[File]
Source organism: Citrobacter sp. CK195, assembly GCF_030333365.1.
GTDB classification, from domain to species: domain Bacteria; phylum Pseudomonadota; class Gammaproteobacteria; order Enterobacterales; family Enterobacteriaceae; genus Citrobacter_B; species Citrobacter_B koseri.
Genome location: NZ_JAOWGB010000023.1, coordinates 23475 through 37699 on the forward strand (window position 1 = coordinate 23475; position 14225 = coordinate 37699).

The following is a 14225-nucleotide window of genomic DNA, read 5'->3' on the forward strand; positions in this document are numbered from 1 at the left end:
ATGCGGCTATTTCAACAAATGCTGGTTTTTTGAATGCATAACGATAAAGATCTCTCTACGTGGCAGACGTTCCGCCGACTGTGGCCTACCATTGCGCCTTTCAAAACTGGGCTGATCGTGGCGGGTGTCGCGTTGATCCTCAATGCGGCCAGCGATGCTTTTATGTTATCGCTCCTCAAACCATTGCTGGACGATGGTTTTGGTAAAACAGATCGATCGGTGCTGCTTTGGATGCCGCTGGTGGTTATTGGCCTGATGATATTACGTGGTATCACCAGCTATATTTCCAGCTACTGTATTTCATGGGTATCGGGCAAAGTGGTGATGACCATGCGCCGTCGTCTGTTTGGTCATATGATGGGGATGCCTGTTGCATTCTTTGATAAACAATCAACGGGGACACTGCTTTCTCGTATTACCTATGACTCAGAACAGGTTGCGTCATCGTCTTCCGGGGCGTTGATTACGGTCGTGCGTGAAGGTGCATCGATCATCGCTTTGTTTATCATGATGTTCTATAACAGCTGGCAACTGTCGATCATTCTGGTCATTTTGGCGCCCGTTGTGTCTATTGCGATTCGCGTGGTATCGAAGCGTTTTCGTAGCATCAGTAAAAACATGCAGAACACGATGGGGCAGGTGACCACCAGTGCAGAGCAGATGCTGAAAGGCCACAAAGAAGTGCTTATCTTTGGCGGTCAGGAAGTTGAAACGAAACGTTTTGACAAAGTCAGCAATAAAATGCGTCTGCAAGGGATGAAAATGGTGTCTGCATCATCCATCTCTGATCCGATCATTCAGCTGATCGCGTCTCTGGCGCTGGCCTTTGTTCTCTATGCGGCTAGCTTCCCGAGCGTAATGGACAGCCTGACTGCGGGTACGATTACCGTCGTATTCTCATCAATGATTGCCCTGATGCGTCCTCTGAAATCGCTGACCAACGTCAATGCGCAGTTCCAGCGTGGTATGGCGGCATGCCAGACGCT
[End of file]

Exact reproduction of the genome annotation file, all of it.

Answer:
Source organism: Citrobacter sp. CK195, assembly GCF_030333365.1.
GTDB classification, from domain to species: domain Bacteria; phylum Pseudomonadota; class Gammaproteobacteria; order Enterobacterales; family Enterobacteriaceae; genus Citrobacter_B; species Citrobacter_B koseri.
Genome location: NZ_JAOWGB010000023.1, coordinates 23475 through 37699 on the forward strand (window position 1 = coordinate 23475; position 14225 = coordinate 37699).

The following is a 14225-nucleotide window of genomic DNA, read 5'->3' on the forward strand; positions in this document are numbered from 1 at the left end:
ATGCGGCTATTTCAACAAATGCTGGTTTTTTGAATGCATAACGATAAAGATCTCTCTACGTGGCAGACGTTCCGCCGACTGTGGCCTACCATTGCGCCTTTCAAAACTGGGCTGATCGTGGCGGGTGTCGCGTTGATCCTCAATGCGGCCAGCGATGCTTTTATGTTATCGCTCCTCAAACCATTGCTGGACGATGGTTTTGGTAAAACAGATCGATCGGTGCTGCTTTGGATGCCGCTGGTGGTTATTGGCCTGATGATATTACGTGGTATCACCAGCTATATTTCCAGCTACTGTATTTCATGGGTATCGGGCAAAGTGGTGATGACCATGCGCCGTCGTCTGTTTGGTCATATGATGGGGATGCCTGTTGCATTCTTTGATAAACAATCAACGGGGACACTGCTTTCTCGTATTACCTATGACTCAGAACAGGTTGCGTCATCGTCTTCCGGGGCGTTGATTACGGTCGTGCGTGAAGGTGCATCGATCATCGCTTTGTTTATCATGATGTTCTATAACAGCTGGCAACTGTCGATCATTCTGGTCATTTTGGCGCCCGTTGTGTCTATTGCGATTCGCGTGGTATCGAAGCGTTTTCGTAGCATCAGTAAAAACATGCAGAACACGATGGGGCAGGTGACCACCAGTGCAGAGCAGATGCTGAAAGGCCACAAAGAAGTGCTTATCTTTGGCGGTCAGGAAGTTGAAACGAAACGTTTTGACAAAGTCAGCAATAAAATGCGTCTGCAAGGGATGAAAATGGTGTCTGCATCATCCATCTCTGATCCGATCATTCAGCTGATCGCGTCTCTGGCGCTGGCCTTTGTTCTCTATGCGGCTAGCTTCCCGAGCGTAATGGACAGCCTGACTGCGGGTACGATTACCGTCGTATTCTCATCAATGATTGCCCTGATGCGTCCTCTGAAATCGCTGACCAACGTCAATGCGCAGTTCCAGCGTGGTATGGCGGCATGCCAGACGCT